Once the kudumulu are cooked, remove them from the steamer and let them cool for a few minutes. They are typically served warm and can be enjoyed as a snack or as a part of a festive meal. They pair wonderfully with coconut chutney or any chutney of your preference.

Recipe origin and background

Kudumulu is a traditional dish that originated in the southern part of India, particularly in the states of Andhra Pradesh and Telangana. It is deeply rooted in the culinary culture of these regions and is often prepared during festivals and special occasions.

Kudumulu holds significance during the celebration of Ganesh Chaturthi, which is a festival dedicated to Lord Ganesha, the elephant-headed deity in Hinduism.

Lord Ganesha is revered as the remover of obstacles and the god of wisdom and prosperity. It is believed that preparing and offering kudumulu to Lord Ganesha brings blessings and good fortune.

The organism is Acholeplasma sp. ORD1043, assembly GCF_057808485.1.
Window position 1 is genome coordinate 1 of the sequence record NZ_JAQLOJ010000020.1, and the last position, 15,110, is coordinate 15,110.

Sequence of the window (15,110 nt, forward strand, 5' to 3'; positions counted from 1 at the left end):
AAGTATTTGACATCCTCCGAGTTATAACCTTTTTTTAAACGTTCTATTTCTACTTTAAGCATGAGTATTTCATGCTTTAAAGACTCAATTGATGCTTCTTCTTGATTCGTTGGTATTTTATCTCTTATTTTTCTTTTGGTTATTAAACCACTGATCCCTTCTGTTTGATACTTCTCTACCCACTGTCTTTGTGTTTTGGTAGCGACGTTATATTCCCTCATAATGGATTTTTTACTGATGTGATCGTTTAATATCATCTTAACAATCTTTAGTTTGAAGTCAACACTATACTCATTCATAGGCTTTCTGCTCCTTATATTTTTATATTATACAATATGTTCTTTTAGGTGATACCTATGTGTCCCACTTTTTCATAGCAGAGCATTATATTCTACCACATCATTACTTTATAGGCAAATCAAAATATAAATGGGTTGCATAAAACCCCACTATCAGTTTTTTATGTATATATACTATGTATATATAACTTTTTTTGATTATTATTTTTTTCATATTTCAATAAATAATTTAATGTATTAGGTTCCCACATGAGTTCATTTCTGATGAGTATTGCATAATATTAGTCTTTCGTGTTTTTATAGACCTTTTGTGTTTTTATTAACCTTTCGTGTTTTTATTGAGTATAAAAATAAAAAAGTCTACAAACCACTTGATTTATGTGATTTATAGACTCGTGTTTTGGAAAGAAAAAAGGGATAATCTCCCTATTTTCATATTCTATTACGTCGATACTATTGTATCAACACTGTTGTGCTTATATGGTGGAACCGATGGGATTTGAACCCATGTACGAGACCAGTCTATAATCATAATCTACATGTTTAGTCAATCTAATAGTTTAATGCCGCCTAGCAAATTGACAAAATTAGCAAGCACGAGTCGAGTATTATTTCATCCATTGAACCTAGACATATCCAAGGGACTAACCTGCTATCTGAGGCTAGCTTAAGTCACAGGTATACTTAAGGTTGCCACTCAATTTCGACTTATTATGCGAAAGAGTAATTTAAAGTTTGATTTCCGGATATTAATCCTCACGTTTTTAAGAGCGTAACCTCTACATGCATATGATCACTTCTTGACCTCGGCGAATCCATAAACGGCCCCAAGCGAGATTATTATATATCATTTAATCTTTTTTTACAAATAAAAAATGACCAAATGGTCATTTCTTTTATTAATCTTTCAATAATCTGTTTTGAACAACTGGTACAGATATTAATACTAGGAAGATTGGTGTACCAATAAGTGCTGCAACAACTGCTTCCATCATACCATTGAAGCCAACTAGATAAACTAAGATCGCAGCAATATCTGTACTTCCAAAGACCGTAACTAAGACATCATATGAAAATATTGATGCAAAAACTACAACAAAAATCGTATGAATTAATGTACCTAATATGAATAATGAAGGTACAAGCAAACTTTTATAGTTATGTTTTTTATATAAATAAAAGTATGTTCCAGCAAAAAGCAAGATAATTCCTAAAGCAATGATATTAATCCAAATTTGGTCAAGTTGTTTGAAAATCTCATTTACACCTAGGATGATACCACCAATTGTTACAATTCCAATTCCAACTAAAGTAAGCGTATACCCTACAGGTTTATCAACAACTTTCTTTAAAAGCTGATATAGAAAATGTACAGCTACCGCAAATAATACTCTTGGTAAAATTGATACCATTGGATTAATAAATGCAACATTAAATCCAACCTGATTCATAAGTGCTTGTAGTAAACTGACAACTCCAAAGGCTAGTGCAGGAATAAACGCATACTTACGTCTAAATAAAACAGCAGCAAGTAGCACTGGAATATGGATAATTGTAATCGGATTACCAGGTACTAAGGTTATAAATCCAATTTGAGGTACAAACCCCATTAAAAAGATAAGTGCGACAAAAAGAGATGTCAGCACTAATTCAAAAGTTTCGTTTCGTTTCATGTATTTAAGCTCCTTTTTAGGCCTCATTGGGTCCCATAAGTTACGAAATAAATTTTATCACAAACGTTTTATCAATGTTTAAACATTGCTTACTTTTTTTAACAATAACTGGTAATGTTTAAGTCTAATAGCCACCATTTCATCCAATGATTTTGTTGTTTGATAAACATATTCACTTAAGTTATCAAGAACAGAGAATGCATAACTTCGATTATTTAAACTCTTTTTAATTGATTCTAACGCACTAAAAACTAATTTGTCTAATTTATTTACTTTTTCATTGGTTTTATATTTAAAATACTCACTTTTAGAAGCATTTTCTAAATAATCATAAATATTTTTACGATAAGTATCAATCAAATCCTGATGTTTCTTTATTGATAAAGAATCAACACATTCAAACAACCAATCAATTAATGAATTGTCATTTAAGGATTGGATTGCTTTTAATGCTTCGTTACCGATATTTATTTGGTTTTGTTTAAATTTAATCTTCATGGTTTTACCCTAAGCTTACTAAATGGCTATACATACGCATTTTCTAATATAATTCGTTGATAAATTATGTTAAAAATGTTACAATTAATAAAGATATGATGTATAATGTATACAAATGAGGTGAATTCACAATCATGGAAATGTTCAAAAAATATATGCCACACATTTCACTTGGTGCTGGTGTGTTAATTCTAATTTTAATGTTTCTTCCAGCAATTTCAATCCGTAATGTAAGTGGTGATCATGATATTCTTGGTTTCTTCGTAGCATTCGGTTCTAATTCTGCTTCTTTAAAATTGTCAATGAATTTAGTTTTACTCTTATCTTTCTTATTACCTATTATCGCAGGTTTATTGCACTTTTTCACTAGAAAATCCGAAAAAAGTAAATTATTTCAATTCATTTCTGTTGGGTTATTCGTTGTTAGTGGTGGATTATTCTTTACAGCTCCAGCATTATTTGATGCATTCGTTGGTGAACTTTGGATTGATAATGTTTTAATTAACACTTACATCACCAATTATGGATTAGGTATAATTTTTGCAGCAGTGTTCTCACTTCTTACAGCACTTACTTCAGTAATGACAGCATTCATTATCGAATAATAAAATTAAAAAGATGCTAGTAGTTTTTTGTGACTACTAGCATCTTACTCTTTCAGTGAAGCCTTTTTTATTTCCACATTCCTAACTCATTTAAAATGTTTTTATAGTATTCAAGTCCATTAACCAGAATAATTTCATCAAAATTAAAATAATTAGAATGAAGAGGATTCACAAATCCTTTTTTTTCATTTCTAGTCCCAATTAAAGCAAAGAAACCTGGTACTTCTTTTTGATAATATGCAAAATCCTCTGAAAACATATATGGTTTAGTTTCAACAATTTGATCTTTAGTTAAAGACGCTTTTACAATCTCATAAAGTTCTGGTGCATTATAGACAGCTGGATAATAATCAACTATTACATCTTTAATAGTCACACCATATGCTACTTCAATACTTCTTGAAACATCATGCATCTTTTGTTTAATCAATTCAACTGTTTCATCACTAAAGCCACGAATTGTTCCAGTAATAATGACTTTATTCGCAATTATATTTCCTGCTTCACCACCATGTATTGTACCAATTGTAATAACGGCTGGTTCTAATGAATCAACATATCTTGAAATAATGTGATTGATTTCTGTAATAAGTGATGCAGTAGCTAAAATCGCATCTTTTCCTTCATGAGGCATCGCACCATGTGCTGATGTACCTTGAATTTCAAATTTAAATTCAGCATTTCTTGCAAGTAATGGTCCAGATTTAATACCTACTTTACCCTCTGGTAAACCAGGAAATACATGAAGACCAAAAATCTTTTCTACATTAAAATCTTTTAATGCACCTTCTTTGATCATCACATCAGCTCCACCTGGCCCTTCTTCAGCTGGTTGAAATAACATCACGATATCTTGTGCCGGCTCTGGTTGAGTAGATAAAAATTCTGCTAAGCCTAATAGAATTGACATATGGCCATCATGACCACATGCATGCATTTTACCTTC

The dish itself is made primarily from rice flour, which is a staple ingredient in South Indian cuisine. Rice is a widely grown crop in the region, and its versatility has given rise to numerous traditional recipes. Kudumulu showcases the culinary creativity and artistry of the people of Andhra Pradesh and Telangana.

Over time, different variations of kudumulu have emerged, with some regions adding their own unique twists. For instance, some people stuff the dumplings with grated coconut, jaggery, or other flavorful fillings. These variations add diversity to the dish while maintaining the essence of the traditional recipe.

Kudumulu is not only enjoyed as a devotional offering during festivals but also as a beloved snack or tiffin item in everyday life. Its popularity has spread beyond the region, and people from different parts of India and even abroad have come to appreciate the delicate flavors and textures of this steamed rice flour delight.

Why try this Kudumulu recipe?